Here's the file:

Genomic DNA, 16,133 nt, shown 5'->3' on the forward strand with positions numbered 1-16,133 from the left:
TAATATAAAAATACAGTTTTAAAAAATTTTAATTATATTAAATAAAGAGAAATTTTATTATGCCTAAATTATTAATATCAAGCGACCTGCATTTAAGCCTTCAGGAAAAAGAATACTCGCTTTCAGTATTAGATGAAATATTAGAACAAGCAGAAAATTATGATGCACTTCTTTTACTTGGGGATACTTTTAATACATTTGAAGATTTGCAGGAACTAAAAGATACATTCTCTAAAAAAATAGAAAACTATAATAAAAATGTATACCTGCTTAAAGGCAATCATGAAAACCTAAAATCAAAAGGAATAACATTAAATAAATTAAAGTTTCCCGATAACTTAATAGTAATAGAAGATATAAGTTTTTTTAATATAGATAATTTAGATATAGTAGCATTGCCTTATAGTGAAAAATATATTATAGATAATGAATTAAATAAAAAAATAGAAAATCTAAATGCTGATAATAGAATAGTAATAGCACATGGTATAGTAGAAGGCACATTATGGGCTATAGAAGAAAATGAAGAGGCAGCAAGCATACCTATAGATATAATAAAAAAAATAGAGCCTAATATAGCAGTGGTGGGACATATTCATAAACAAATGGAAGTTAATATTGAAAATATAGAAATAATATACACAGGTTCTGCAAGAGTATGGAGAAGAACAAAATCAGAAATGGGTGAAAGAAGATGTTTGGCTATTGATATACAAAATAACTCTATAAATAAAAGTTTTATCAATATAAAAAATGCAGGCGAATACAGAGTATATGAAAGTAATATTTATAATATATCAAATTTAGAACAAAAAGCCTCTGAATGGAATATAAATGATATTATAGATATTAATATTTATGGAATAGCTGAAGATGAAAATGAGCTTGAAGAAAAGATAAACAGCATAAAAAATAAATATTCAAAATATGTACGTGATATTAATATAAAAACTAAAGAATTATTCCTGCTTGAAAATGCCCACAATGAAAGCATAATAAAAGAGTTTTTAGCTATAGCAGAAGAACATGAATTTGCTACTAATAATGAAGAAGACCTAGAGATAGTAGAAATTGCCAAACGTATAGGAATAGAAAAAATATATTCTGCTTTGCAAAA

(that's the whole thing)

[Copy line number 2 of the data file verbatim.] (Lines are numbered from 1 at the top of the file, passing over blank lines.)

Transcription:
TAATATAAAAATACAGTTTTAAAAAATTTTAATTATATTAAATAAAGAGAAATTTTATTATGCCTAAATTATTAATATCAAGCGACCTGCATTTAAGCCTTCAGGAAAAAGAATACTCGCTTTCAGTATTAGATGAAATATTAGAACAAGCAGAAAATTATGATGCACTTCTTTTACTTGGGGATACTTTTAATACATTTGAAGATTTGCAGGAACTAAAAGATACATTCTCTAAAAAAATAGAAAACTATAATAAAAATGTATACCTGCTTAAAGGCAATCATGAAAACCTAAAATCAAAAGGAATAACATTAAATAAATTAAAGTTTCCCGATAACTTAATAGTAATAGAAGATATAAGTTTTTTTAATATAGATAATTTAGATATAGTAGCATTGCCTTATAGTGAAAAATATATTATAGATAATGAATTAAATAAAAAAATAGAAAATCTAAATGCTGATAATAGAATAGTAATAGCACATGGTATAGTAGAAGGCACATTATGGGCTATAGAAGAAAATGAAGAGGCAGCAAGCATACCTATAGATATAATAAAAAAAATAGAGCCTAATATAGCAGTGGTGGGACATATTCATAAACAAATGGAAGTTAATATTGAAAATATAGAAATAATATACACAGGTTCTGCAAGAGTATGGAGAAGAACAAAATCAGAAATGGGTGAAAGAAGATGTTTGGCTATTGATATACAAAATAACTCTATAAATAAAAGTTTTATCAATATAAAAAATGCAGGCGAATACAGAGTATATGAAAGTAATATTTATAATATATCAAATTTAGAACAAAAAGCCTCTGAATGGAATATAAATGATATTATAGATATTAATATTTATGGAATAGCTGAAGATGAAAATGAGCTTGAAGAAAAGATAAACAGCATAAAAAATAAATATTCAAAATATGTACGTGATATTAATATAAAAACTAAAGAATTATTCCTGCTTGAAAATGCCCACAATGAAAGCATAATAAAAGAGTTTTTAGCTATAGCAGAAGAACATGAATTTGCTACTAATAATGAAGAAGACCTAGAGATAGTAGAAATTGCCAAACGTATAGGAATAGAAAAAATATATTCTGCTTTGCAAAA